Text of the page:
public has had enough and judges have had enough. this needs to stop. >> not many would disagree with that, but 14 years? dr. conrad murray only got four years for causing michael jackson's death. depaul law professor told the "chicago sun times," it's outrageous. it's cruel and unusual punishment. he says, i think it's outrageous. the judge and the prosecution went off the deep end on this one. after all, former congressman and majority leader tom delay appeared on "dancing with the stars" while charges of money laundering swirled around him. congressman randy duke cunningham got eight years for accepting bribes and tax evasion. richard nixon, he got zero time. clearly mr. blagojevich is not happy to be the example the public has had enough. >> we're going to keep fighting on through this adversity and
see you soon. >> yet he and many other politicians have violated something that ought to be sacred, your trust. so we want to take the conversation one step further. the talk back question today, should politicians be subject to harsher punishments for wrongdoing? facebook.com/carolcnn. i'll read your comments later this hour. great question, carol. thanks. here's a rundown on some of the stories we are covering. first, a former assistant coach at syracuse university avoids criminal sex abuse charges. now an alleged victim is finding a new way to seek justice. and the families of dozens of women who took this birth control pill say they died because of it. now the company stands accused of hiding evidence. then new jersey's former governor tells congress he doesn't know where the money went. jon corzine forced to talk about the millions of investor dollars
that his company lost. later, rare amazing video of a marine fire fight in afghanistan captured by the lens of a marine photographer. >> you hear about people being battle tested. i habe a cohd. yeah, i toog nyguil bud i'm stild stubbed up. [ male announcer ] truth is, nyquil doesn't un-stuff your nose. really? [ male announcer ] alka-seltzer plus liquid gels fights your worst cold symptoms, plus it relieves your stuffy nose. [ deep breath ] thank you! that's the cold truth!
boy. his remarks live when they happen. tomaselli on the right of the screen, one of the three men who have publish publicly accused fine. they claim that they were abused during the '80s when they were syracuse team ball boys. the syracuse district attorney says he can't bring a case against fine. that is because the statute of limitations has expired now for davis and lang. tomaselli's case, not in his jurisdiction. the d.a. does have and does believe that he -- he actually believes their story. he told our gary tuchman that the fooin's former nanny backs up these allegations. >> is it your impression that the nanny is convinced that bernie fine had a sexual relationship with bobby davis while she was at the house? >> no question about it. all kinds of things. she didn't physically witness any mol less station but clearly body language, affect, the way they talked to each other, the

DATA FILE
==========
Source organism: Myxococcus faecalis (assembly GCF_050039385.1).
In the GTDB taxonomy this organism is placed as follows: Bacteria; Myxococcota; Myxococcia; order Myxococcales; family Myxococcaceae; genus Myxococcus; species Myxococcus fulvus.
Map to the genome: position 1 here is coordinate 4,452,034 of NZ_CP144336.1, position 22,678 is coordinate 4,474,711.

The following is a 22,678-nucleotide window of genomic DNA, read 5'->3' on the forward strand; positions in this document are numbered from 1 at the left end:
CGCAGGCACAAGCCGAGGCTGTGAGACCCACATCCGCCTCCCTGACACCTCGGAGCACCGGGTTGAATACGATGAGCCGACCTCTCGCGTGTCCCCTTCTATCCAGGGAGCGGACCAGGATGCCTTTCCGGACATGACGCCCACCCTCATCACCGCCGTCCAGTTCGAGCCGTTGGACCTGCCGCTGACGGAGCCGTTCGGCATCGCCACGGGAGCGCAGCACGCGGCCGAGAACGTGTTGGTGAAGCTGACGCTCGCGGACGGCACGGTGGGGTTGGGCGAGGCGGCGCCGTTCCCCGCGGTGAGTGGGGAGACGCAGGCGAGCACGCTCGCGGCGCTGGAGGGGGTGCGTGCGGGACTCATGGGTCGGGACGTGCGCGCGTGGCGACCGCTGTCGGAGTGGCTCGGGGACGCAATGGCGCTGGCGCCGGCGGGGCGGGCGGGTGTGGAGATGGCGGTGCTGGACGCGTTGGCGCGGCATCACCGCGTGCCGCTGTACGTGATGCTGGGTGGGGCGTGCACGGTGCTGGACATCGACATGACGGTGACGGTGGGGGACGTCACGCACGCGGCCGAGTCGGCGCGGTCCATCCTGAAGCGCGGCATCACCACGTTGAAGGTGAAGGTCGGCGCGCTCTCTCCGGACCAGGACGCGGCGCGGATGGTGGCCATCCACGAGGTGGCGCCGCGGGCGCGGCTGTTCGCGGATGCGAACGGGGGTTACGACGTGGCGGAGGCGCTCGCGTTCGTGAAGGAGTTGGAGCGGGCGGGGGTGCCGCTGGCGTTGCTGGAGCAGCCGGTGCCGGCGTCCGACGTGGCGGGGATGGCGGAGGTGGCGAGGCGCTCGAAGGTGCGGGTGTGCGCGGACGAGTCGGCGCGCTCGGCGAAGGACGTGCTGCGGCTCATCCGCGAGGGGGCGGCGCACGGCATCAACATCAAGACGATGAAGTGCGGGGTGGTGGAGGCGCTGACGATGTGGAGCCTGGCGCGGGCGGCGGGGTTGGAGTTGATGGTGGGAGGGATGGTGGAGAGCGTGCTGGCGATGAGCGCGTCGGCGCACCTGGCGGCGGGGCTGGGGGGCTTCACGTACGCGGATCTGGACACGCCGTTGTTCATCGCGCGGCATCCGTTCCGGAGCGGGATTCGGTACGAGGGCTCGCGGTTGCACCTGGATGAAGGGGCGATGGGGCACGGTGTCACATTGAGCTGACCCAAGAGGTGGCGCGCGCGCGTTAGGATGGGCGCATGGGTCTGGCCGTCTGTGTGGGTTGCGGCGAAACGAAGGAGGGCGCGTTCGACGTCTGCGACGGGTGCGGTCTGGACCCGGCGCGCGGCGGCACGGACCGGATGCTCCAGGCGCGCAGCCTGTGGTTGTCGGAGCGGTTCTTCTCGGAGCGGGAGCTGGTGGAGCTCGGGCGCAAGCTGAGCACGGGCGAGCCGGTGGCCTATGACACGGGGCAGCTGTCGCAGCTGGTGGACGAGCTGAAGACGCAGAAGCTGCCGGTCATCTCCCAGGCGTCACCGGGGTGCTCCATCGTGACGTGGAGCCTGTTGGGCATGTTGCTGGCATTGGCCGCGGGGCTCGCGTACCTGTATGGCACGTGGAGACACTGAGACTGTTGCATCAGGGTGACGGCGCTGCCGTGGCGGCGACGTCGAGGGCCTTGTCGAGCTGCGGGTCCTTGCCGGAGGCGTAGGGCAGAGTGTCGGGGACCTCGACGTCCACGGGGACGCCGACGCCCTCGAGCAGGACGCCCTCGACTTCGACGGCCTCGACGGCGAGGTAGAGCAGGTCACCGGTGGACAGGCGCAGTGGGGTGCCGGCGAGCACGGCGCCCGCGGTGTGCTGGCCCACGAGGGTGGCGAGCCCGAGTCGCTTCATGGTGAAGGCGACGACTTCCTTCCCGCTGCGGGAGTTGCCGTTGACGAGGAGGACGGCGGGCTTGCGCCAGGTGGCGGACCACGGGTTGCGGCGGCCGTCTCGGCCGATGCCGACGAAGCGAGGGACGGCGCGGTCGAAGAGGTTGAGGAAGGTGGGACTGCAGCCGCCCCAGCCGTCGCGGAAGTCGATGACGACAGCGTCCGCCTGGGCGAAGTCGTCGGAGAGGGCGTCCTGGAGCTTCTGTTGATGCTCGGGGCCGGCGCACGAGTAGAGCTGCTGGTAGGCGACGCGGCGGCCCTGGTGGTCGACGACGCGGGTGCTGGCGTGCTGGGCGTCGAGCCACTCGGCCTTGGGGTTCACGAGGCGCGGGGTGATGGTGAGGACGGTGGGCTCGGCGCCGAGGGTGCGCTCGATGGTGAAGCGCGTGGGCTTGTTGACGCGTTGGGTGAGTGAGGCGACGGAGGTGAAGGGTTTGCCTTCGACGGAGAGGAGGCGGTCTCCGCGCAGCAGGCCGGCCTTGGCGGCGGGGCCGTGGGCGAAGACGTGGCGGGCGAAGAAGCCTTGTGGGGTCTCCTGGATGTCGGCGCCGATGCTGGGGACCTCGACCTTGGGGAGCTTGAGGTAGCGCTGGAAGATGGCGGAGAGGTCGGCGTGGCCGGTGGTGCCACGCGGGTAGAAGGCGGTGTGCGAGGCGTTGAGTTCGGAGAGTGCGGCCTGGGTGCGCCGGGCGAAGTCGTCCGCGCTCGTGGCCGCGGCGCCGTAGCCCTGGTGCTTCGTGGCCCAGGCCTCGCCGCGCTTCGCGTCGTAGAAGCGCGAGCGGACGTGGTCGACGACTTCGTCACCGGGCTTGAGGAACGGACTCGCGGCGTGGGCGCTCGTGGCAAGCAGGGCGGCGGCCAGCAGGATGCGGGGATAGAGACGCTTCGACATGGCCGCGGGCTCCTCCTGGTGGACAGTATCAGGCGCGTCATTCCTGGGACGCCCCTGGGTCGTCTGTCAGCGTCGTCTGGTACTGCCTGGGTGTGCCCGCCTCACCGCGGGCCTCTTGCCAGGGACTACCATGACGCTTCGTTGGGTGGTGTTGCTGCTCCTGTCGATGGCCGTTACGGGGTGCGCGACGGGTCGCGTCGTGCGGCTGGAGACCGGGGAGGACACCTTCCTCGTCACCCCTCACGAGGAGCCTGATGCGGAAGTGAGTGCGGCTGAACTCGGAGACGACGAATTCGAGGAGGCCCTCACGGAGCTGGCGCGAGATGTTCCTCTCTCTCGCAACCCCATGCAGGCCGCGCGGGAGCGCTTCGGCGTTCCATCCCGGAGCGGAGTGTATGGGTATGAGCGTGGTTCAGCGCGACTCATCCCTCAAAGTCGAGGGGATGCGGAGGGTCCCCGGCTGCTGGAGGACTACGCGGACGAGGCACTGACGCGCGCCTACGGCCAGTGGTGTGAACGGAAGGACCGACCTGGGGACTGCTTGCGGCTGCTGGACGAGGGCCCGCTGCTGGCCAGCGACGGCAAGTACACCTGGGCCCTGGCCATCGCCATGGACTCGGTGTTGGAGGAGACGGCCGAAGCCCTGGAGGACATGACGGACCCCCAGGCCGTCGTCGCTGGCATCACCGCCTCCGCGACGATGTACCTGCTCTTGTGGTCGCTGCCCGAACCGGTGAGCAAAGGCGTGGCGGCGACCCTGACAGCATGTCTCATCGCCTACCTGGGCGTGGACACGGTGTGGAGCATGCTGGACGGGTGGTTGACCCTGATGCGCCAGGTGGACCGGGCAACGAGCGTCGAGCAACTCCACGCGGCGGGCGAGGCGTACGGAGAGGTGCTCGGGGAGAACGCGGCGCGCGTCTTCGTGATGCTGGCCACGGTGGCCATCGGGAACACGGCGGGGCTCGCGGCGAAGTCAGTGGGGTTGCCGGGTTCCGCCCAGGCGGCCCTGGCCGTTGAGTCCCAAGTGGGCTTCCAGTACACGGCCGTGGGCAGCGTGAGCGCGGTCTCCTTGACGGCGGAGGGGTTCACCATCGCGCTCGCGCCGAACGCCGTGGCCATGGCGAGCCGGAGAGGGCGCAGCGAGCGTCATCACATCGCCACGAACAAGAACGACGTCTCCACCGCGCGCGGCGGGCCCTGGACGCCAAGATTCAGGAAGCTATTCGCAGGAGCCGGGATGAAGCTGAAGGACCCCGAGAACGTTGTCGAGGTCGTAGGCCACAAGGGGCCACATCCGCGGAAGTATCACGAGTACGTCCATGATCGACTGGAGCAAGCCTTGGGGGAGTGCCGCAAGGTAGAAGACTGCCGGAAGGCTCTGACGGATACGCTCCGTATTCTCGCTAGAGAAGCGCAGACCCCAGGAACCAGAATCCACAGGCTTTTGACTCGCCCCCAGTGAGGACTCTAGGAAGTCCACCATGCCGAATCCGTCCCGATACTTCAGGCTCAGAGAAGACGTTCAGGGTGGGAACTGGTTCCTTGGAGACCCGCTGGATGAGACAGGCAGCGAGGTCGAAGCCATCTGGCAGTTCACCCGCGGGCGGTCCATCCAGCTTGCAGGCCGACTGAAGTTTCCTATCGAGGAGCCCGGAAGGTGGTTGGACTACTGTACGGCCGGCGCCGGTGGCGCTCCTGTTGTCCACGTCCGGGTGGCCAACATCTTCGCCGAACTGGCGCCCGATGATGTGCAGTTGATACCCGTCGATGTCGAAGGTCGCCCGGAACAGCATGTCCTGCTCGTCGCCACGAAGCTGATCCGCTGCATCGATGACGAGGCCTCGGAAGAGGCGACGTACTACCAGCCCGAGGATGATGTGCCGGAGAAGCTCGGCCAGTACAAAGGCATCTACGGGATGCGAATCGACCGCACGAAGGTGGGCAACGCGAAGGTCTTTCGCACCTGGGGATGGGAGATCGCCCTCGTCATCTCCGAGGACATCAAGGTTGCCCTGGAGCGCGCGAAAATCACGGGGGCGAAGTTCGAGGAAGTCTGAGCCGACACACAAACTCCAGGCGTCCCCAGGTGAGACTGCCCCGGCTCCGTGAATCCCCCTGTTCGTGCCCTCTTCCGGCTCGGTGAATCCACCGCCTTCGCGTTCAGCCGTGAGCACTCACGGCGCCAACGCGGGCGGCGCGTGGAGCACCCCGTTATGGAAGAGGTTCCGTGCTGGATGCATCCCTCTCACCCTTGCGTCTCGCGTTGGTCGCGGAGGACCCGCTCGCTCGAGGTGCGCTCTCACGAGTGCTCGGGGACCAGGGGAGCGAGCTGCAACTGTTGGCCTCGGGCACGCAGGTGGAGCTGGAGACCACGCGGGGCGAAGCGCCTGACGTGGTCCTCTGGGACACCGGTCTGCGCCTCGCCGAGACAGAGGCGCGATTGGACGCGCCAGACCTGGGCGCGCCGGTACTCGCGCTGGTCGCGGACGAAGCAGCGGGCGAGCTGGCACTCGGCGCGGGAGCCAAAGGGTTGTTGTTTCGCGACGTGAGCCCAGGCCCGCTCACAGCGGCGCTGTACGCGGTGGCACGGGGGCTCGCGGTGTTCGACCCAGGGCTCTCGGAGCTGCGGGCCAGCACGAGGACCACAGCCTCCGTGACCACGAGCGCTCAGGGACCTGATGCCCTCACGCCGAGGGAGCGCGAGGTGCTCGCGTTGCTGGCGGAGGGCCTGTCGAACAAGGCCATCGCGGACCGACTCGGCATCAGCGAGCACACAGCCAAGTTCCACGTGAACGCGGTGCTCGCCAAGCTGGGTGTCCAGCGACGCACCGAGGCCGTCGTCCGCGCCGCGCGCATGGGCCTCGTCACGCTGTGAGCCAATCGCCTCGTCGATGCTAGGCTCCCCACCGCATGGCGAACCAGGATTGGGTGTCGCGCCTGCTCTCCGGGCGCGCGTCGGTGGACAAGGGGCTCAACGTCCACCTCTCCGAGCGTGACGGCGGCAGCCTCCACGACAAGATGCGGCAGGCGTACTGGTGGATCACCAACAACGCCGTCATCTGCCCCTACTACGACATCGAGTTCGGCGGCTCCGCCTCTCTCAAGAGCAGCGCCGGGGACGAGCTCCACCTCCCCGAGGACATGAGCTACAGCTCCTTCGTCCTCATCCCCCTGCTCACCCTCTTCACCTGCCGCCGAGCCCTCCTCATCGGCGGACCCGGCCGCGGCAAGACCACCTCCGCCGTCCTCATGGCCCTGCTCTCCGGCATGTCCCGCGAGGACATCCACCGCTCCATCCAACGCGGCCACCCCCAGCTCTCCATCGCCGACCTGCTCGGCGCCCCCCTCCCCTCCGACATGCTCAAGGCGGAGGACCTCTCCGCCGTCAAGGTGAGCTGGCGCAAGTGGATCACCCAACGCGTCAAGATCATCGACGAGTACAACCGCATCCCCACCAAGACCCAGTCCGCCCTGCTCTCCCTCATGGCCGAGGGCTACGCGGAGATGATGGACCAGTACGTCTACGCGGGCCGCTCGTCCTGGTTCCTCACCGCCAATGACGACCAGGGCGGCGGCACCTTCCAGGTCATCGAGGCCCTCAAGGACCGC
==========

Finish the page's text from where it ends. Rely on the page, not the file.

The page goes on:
way they acted around each other, the conversation she had with laurie fine. there was no question. >> when it came to bernie, what did she say about the way bernie fine acted that made her know. >> the way they would do things, the way they would watch tv, the way they would eat food together, the way they would suddenly disappear together. >> what did laurie fine say to her. >> laurie fine had numerous conversations with her. the gist of the conversations were i don't have the right parts for bernie and clearly indicating you recognize the hearsay implications, but clearly recognizing that laurie fine was of the opinion that bernie fine was gay and that they were leading two separate lives in the same house. >> the nanny that worked there said that laurie fine talked to her, a 16-year-old girl, about she didn't have the parts for her husband? >> you know, it was difficult to listen to, but that's exactly right. >> remember, fine's wife,
laurie, discussed her husband in a telephone call. espn says the conversation was secretly recorded by accuser bobby davis back in 2002. fine is heard saying her husband has issues. >> i know some things about you that if you keep pushing are going to be let out. >> that's what i'm saying. >> let him go ahead. let him go ahead. >> they'll take him to prison. >> i think he thinks he's above the law. >> point out that laurie fine claims that that phone call was creatively edited and our senior legal analyst jeffrey toobin is joining us by phone. jeff, first let's focus on zach tomaselli's lawsuit here. what does it tell us? what do we know about his credibility and his story?
>> reporter: well, the first thing we know is that his lawyer is jeff anderson who is a very successful, very aggressive lawyer from st. paul, minnesota, who has been -- sued many catholic archdiocese. he is familiar with this area of the law and been successful. this case is in pennsylvania even though the whole focus of the investigation has been syracuse, and that's because there was an allegedly an event that took place, an abuse -- act of abuse took place in pittsburgh and pennsylvania has a much more favorable statute of limitations than new york does so they are in better shape on those legal grounds. tomaselli has a lot of problems. he is, himself, currently being accused of engaging in sexual abuse. he's estranged from his family.